Geraint Thomas wins the Alpine leg | 2018 Tour de France week two recap
If the Alpine leg were a solid object, it would presumably be a bodily appendage made out of cheese. But I don’t mean that. I mean the three key Tour de France stages that took place in the Alps.
Into the mountains
The first mountain stage of the Tour de France showed what a phenomenally good cyclist Julian Alaphilippe is and also why he’ll probably never aim to win a Grand Tour. There was simply too much monstering from the Frenchman.
Three week races are to a great extent about pacing yourself, identifying exactly when to use small parcels of energy and when to hold back and see how things pan out. Alaphilippe pretty much took the ‘attack absolutely everyone throughout the entire stage’ approach and while it was very entertaining and effective on the day, it’s not an easy thing to repeat. You get the impression he can’t help himself though.
It was a good day for Greg Van Avermaet too, who wasn’t surrendering the yellow jersey without a fight. ‘You may all climb quicker than me,” he seemed to say, ‘but that won’t mean much if I’m already six minutes up the road come the final ascent.’
You could say it was something of a slight on Van Avermaet’s mountain credentials that all the favourites let him do this, but then stage 11 immediately proved that they were all 100 per cent correct in their assessement, so fair enough really.
Our cast of favourites mostly ended up finishing together, but there were a few exceptions. Bob Jungels, Ilnur Zakarin and Rafal Majka confirmed their ‘outsider’ status by finishing 50s down, while Rigoberto Uran confirmed his ‘2017 was an unusually good year’ status by losing a couple of minutes. A day later, Uran would lose 26 minutes. Another day later, he would abandon the race, citing injuries sustained on the cobbled stage.
Random stage 10 highlight: Chris Froome got a puncture on the gravel bit and tried to swap wheels with Jonathan Castroviejo, only to realise that Castroviejo also had a puncture.
Geraint Thomas enjoys the first summit finish
Stage 11 was a short, high speed 108km skip to La Rosiere that saw Team Sky flexing their finances, the team’s workhorses setting that familiar pace that only the very strongest of the overall contenders can stay with.
Eventually, they ran out of labourers and were just left with their team leaders – who finished first and third. The benefit of having both Geraint Thomas and Chris Froome up there was that they could take it in turns to say “I’m not riding on the front of the group because my team-mate’s ahead/behind”. Whichever of them was being a lazy bones would then attack whenever the rider they were sitting behind started to tire.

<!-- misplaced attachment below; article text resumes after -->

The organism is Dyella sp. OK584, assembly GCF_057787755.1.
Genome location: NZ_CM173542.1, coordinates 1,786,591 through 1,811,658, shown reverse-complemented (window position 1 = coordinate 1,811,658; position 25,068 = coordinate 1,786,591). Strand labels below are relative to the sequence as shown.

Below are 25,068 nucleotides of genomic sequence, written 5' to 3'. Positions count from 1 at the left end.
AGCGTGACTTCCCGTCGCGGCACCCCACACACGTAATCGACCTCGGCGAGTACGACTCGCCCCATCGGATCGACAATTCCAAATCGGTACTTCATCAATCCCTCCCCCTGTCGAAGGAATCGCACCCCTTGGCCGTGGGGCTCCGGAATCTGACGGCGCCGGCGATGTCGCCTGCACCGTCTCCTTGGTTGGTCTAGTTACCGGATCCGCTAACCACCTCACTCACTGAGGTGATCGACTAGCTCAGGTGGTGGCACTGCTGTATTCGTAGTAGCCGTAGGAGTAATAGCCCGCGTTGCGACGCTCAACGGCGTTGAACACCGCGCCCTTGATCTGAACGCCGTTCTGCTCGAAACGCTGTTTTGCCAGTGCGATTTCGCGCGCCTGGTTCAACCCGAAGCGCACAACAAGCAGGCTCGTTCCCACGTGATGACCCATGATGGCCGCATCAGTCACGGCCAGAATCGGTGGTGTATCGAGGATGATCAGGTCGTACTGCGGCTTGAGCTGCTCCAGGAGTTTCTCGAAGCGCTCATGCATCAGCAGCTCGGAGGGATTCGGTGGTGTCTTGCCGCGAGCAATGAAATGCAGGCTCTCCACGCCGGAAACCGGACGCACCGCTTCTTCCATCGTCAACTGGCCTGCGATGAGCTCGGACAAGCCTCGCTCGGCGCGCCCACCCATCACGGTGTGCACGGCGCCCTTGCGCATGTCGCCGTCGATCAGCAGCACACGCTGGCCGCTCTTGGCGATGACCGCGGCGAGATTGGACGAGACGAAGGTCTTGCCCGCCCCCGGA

It was bad manners, but good tactics.
The end result was that there were quite a lot of time gaps come the finish. Between this and the following day of racing up to Alpe d’Huez, the overall contenders have basically ended up whittled down to Thomas, Froome and Tom Dumoulin with Romain Bardet, Primoz Roglic and Mikel Landa a little off the pace. Everyone else seems out of it.
Geraint Thomas enjoys the second summit finish
Ironically – given that Fernando Gaviria, Dylan Groenewegen and Andre Greipel joined Mark Cavendish and Marcel Kittel in departing the race – stage 12 ended in a sprint. It wasn’t exactly a bunch sprint though. It was just five guys on their last legs, of whom Geraint Thomas was again the strongest.
The five guys had actually been four guys – Thomas, Froome, Dumoulin and Bardet – but then Mikel Landa materialised a few hundred metres from the finish. On first viewing, I assumed he’d travelled through some sort of portal – which would be very useful and I thought if he gets the chance to use that again, he definitely should (unless it always leads to the upper slopes of Alpe d’Huez, in which case he definitely shouldn’t). On second viewing, Landa was a little way behind them all along. Apparently I’m not very observant.
The name missing from that group is of course Vincenzo Nibali. He was actually only a few seconds adrift, but we now know that he was riding with a fractured vertebra. About 4km from the summit, the road narrowed; police motorbikes slowed and veered; fans loomed in bearing flags and smoke torch things; and someone inadvertently hooked his bike with what looked to be a camera strap.
Nibali abandoned, but not without riding those final 4km quicker than you or almost anyone else ever could.